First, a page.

.

Gary Oldman Apologizes for Stereotyping Jews

The actor says he's "deeply remorseful" for controversial remarks made in a recent 'Playboy' interview

Gary Oldman
John Phillips/UK Press via Getty Images
June 25, 2014 8:58 AM ET

UPDATE: The Hollywood Reporter obtained a statement from ADL national director Abraham Foxman, who said, "We have just began a conversation with his managing producer. At this point, we are not satisfied with what we received. His apology is insufficient and not satisfactory."

Gary Oldman has issued his inevitable apology for (some of) the controversial statements he made in a candid Playboy interview posted on Tuesday. In a statement obtained by Deadline, the actor reaches out to the Anti-Defamation League, expressing remorse for perpetuating stereotypes about Jews in Hollywood.

Watch Gary Oldman in David Bowie's Video for 'The Next Day'

"I am deeply remorseful that comments I recently made in the Playboy interview were offensive to many Jewish people," he says. "Upon reading my comments in print — I see how insensitive they may be, and how they may indeed contribute to the furtherance of a false stereotype. Anything that contributes to this stereotype is unacceptable, including my own words on the matter. If, during the interview, I had been asked to elaborate on this point, I would have pointed out that I had just finished reading Neal Gabler’s superb book about the Jews and Hollywood, An Empire of Their Own: How the Jews Invented Hollywood. The fact is that our business, and my own career specifically, owes an enormous debt to that contribution."

Oldman closes by noting that his apology is "heartfelt" and "genuine," while also expressing his "enormous personal affinity for the Jewish people, in general." He even calls Jews "surely the chosen people."

"I would like to sign off with 'Shalom Aleichem' — but under the circumstances, perhaps today I lose the right to use that phrase, so I will wish you all peace," he writes.

Of course, Oldman's Playboy interview was an equal-opportunity offender, as the actor mouthed off about political correctness in all directions – using the N-word while touching on Mel Gibson's infamous drunken rant against the Jews and empathizing with Alec Baldwin, who reportedly hurled an anti-gay slur at a photographer.

"I don’t know about Mel," Oldman said. "He got drunk and said a few things, but we've all said those things. We're all fucking hypocrites. That's what I think about it. The policeman who arrested him has never used the word 'nigger' or 'that fucking Jew'? I’m being brutally honest here. It's the hypocrisy of it that drives me crazy. Or maybe I should strike that and say 'the N word' and 'the F word,' though there are two F words now."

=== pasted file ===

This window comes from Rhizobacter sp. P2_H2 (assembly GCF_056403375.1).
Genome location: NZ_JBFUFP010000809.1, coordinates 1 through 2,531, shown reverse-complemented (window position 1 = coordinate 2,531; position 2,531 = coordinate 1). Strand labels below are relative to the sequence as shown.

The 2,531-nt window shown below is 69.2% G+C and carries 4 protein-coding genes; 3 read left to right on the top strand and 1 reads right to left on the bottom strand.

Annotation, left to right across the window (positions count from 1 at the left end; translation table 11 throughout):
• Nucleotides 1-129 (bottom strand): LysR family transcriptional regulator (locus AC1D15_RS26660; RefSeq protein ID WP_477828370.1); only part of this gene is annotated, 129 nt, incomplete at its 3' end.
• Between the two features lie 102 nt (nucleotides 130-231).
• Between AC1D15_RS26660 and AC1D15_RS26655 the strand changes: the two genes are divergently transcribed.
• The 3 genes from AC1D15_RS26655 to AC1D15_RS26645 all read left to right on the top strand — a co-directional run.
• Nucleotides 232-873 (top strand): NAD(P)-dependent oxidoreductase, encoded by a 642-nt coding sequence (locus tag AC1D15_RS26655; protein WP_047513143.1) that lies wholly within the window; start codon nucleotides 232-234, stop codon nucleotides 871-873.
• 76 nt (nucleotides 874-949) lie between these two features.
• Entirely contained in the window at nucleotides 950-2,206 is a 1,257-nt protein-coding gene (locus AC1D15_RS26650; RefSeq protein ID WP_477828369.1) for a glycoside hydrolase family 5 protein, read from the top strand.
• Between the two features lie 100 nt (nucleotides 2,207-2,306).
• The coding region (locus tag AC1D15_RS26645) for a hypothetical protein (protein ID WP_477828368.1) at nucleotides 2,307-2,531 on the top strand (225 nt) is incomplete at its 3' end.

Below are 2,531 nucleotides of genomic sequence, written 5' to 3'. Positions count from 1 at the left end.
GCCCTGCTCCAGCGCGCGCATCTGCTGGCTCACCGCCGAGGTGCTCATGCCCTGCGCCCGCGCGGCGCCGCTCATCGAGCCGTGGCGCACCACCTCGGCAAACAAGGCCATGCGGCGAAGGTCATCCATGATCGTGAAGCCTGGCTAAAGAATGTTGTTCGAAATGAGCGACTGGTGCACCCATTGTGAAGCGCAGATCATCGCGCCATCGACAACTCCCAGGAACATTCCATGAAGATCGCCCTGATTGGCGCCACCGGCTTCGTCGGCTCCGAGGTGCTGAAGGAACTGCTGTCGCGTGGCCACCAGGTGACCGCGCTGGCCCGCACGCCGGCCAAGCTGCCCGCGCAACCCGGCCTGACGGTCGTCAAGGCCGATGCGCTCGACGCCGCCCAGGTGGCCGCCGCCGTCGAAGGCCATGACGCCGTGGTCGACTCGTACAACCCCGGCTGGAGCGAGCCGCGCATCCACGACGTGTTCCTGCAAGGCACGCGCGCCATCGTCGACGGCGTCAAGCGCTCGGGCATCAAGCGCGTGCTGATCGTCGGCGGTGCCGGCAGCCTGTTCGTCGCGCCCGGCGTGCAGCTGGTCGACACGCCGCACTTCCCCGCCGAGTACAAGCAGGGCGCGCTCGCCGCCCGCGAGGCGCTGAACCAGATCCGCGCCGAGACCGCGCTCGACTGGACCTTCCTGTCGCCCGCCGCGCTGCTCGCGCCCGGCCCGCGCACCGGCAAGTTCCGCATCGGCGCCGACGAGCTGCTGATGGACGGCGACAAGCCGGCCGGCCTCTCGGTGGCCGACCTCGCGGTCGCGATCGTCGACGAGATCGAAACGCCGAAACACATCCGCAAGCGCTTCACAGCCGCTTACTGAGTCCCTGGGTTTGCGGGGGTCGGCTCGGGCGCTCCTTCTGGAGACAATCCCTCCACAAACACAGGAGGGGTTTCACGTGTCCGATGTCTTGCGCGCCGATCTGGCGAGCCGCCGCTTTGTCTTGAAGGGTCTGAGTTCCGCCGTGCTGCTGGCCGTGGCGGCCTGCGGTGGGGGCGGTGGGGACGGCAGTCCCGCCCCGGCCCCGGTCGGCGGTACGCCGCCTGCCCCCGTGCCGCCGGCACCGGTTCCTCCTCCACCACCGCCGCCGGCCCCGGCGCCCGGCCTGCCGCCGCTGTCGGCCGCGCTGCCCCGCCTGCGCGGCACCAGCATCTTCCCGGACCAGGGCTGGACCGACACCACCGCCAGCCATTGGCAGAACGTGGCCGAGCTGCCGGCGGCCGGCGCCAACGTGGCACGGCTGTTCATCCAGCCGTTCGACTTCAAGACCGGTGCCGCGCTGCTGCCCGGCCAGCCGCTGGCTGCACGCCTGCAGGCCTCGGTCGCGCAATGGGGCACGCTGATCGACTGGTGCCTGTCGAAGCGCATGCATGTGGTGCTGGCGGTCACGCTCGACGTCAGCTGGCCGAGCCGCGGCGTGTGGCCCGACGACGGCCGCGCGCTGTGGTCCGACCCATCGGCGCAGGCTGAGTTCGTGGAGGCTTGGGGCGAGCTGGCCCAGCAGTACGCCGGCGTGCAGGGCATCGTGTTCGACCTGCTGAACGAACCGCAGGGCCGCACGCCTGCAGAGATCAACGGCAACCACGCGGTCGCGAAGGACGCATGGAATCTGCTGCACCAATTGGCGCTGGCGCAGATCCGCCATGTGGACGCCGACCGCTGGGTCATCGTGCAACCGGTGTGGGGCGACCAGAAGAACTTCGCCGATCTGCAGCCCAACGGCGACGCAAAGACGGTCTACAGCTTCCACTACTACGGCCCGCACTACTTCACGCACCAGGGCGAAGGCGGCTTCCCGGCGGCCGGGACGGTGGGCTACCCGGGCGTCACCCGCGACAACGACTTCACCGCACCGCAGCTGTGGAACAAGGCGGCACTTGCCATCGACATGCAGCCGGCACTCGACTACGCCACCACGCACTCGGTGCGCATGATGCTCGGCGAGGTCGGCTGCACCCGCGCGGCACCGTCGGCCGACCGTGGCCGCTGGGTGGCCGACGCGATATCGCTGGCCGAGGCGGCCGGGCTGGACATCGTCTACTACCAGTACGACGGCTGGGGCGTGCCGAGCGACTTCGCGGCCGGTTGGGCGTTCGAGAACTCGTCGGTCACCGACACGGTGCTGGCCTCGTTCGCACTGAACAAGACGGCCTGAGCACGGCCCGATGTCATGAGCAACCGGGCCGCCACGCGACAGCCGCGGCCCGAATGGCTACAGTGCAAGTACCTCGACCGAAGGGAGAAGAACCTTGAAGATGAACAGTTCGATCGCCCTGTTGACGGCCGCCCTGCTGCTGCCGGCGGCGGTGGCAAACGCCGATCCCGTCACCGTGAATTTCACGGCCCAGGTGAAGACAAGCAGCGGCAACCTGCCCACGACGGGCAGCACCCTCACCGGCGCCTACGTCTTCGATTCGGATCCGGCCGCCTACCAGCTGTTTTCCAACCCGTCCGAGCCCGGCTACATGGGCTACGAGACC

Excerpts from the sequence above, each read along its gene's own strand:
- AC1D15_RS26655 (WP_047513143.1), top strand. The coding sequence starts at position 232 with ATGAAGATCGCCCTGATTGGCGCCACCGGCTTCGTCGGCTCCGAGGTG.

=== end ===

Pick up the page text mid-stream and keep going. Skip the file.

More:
"He's like an outcast, a leper, you know?" Oldman continued about Gibson. "But some Jewish guy in his office somewhere hasn’t turned and said, 'That fucking kraut' or 'Fuck those Germans,' whatever it is? We all hide and try to be so politically correct. That's what gets me. It's just the sheer hypocrisy of everyone, that we all stand on this thing going, 'Isn't that shocking?'"

Oldman, who's set to star in the upcoming Dawn of the Planet of the Apes, also slammed popular comedians like Bill Maher and Jon Stewart, whom he says veil their political incorrectness with satire.

"Well, if I called Nancy Pelosi a cunt — and I’ll go one better, a fucking useless cunt — I can't really say that," said Oldman. "But Bill Maher and Jon Stewart can, and nobody's going to stop them from working because of it. Bill Maher could call someone a fag and get away with it. He said to Seth MacFarlane this year, 'I thought you were going to do the Oscars again. Instead they got a lesbian.' He can say something like that. Is that more or less offensive than Alec Baldwin saying to someone in the street, 'You fag'? I don’t get it."

And he even snuck in a jab at Hollywood for perceived double standards. "At the Oscars, if you didn’t vote for 12 Years a Slave, you were a racist," he said. "You have to be very careful about what you say. I do have particular views and opinions that most of this town doesn’t share, but it's not like I'm a fascist or a racist. There’s nothing like that in my history." 

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